19 March 2014

Longest Winter

I'm pleased to report that it is raining today.  Last week when it was still snowing, I wrote the following post:

I'm telling you nothing new in stating that this has been the longest winter.  The farm was covered in snow for ages.  Despite the crippling snow, severe negative temperatures, and high winds, my sunflower patch is still standing.






We've gotten a lot of aesthetic mileage throughout the seasons out of a dozen packets of seeds.








While I tired quickly of frozen toes and the glacier that formed over my driveway, the farm was truly beautiful blanketed in snow.






We got very good at snowstorms.  They are far more manageable with a good cocktail.  We came up with a couple good seasonal drinks with winter citrus.  The winner is a Meyer lemon infused vodka and tonic.  





Vodka is not the standard spirit in our home, but it's the perfect medium for flavorful infusions such as Meyer lemon and sour cherry.  I also candied some kumquats because one can only eat so many raw kumquats and candied kumquats sounds naughty.  They make a great gin and tonic.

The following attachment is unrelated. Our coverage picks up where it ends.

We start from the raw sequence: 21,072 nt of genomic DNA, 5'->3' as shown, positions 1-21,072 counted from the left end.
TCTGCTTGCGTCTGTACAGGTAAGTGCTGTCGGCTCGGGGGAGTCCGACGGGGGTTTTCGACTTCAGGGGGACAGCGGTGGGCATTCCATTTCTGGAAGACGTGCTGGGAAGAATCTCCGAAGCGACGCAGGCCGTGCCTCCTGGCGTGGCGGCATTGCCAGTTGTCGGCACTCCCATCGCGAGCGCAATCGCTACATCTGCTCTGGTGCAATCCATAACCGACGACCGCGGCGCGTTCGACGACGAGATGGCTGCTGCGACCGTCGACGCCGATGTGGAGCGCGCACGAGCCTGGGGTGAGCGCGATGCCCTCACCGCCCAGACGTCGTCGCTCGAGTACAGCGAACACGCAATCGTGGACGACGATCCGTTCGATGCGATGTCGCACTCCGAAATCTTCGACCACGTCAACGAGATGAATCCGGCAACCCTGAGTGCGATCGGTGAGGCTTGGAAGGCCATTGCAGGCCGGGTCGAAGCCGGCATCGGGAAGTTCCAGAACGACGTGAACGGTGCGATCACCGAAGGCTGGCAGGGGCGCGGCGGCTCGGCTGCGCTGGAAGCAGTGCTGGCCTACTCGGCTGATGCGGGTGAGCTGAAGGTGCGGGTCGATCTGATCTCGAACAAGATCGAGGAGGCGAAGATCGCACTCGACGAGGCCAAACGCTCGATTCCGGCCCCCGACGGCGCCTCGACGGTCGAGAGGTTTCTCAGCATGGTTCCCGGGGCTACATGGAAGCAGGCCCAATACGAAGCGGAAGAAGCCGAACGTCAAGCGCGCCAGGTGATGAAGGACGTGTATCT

There was a series of citrus experiments, but that was a hundred blizzards ago.  This list of 100  things to do with  a Meyer lemon yielded some good results: Meyer lemon infused olive oil, Meyer lemon confit, preserved Meyer lemons.  The infused olive oil made a fantastic vinaigrette and even better tapenade of artichokes, capers, and a few of the confited lemons.  I also found a pomelo, which was lovely, and candied the rind.  I still have no idea what to do with them.







Once the citrus experiments wore thin, and the snow became more tedious, and even I bored of variations on a gin and tonic theme, we decided it was time to escape.  Luckily, Chicago's Eataly opened a few months ago.  It's basically a foodie amusement park.





 

It would take a while, even the length of a particularly cold Midwest winter, to explore all Eataly has to offer.















We started with some of our favorites . . .

like Nduja






and Barolo.






Escaping the farm is necessary in the abysmal winter months when I freeze my face off and constantly wonder why we live in the tundra.  Soon enough spring will be here; in the meantime I'll pour another Meyer lemon vodka tonic, plan my 2014 garden, and dream of spring.  Here are some of my favorite photos from past spring seasons on the farm:




wild columbine by the creek
  


planting


onion blossom


sour cherry harvest


helpatica


rainbow over the farm after spring storm


first garden planted